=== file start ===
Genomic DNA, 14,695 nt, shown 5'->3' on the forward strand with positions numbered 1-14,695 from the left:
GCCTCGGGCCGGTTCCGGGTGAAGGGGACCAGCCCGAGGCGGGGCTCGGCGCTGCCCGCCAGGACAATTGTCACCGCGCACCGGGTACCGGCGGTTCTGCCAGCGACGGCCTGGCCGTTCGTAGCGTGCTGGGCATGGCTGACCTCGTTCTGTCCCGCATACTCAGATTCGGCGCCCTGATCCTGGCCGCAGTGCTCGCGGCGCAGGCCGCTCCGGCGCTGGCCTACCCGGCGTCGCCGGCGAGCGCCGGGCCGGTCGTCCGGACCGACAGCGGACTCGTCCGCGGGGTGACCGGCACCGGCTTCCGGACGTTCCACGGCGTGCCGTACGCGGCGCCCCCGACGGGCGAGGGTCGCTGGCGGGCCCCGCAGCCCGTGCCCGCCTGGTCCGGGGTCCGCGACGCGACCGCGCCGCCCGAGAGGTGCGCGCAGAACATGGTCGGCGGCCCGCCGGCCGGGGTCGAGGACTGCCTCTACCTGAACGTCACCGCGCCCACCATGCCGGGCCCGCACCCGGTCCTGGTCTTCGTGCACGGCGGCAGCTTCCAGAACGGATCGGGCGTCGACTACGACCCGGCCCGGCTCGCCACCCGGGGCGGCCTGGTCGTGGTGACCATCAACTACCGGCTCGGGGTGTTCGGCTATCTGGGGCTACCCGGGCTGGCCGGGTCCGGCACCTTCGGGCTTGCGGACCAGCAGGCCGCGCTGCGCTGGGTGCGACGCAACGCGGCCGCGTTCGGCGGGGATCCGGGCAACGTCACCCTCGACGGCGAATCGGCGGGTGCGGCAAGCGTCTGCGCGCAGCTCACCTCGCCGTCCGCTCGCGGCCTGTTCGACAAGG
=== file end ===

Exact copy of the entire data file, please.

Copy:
Genomic DNA, 14,695 nt, shown 5'->3' on the forward strand with positions numbered 1-14,695 from the left:
GCCTCGGGCCGGTTCCGGGTGAAGGGGACCAGCCCGAGGCGGGGCTCGGCGCTGCCCGCCAGGACAATTGTCACCGCGCACCGGGTACCGGCGGTTCTGCCAGCGACGGCCTGGCCGTTCGTAGCGTGCTGGGCATGGCTGACCTCGTTCTGTCCCGCATACTCAGATTCGGCGCCCTGATCCTGGCCGCAGTGCTCGCGGCGCAGGCCGCTCCGGCGCTGGCCTACCCGGCGTCGCCGGCGAGCGCCGGGCCGGTCGTCCGGACCGACAGCGGACTCGTCCGCGGGGTGACCGGCACCGGCTTCCGGACGTTCCACGGCGTGCCGTACGCGGCGCCCCCGACGGGCGAGGGTCGCTGGCGGGCCCCGCAGCCCGTGCCCGCCTGGTCCGGGGTCCGCGACGCGACCGCGCCGCCCGAGAGGTGCGCGCAGAACATGGTCGGCGGCCCGCCGGCCGGGGTCGAGGACTGCCTCTACCTGAACGTCACCGCGCCCACCATGCCGGGCCCGCACCCGGTCCTGGTCTTCGTGCACGGCGGCAGCTTCCAGAACGGATCGGGCGTCGACTACGACCCGGCCCGGCTCGCCACCCGGGGCGGCCTGGTCGTGGTGACCATCAACTACCGGCTCGGGGTGTTCGGCTATCTGGGGCTACCCGGGCTGGCCGGGTCCGGCACCTTCGGGCTTGCGGACCAGCAGGCCGCGCTGCGCTGGGTGCGACGCAACGCGGCCGCGTTCGGCGGGGATCCGGGCAACGTCACCCTCGACGGCGAATCGGCGGGTGCGGCAAGCGTCTGCGCGCAGCTCACCTCGCCGTCCGCTCGCGGCCTGTTCGACAAGG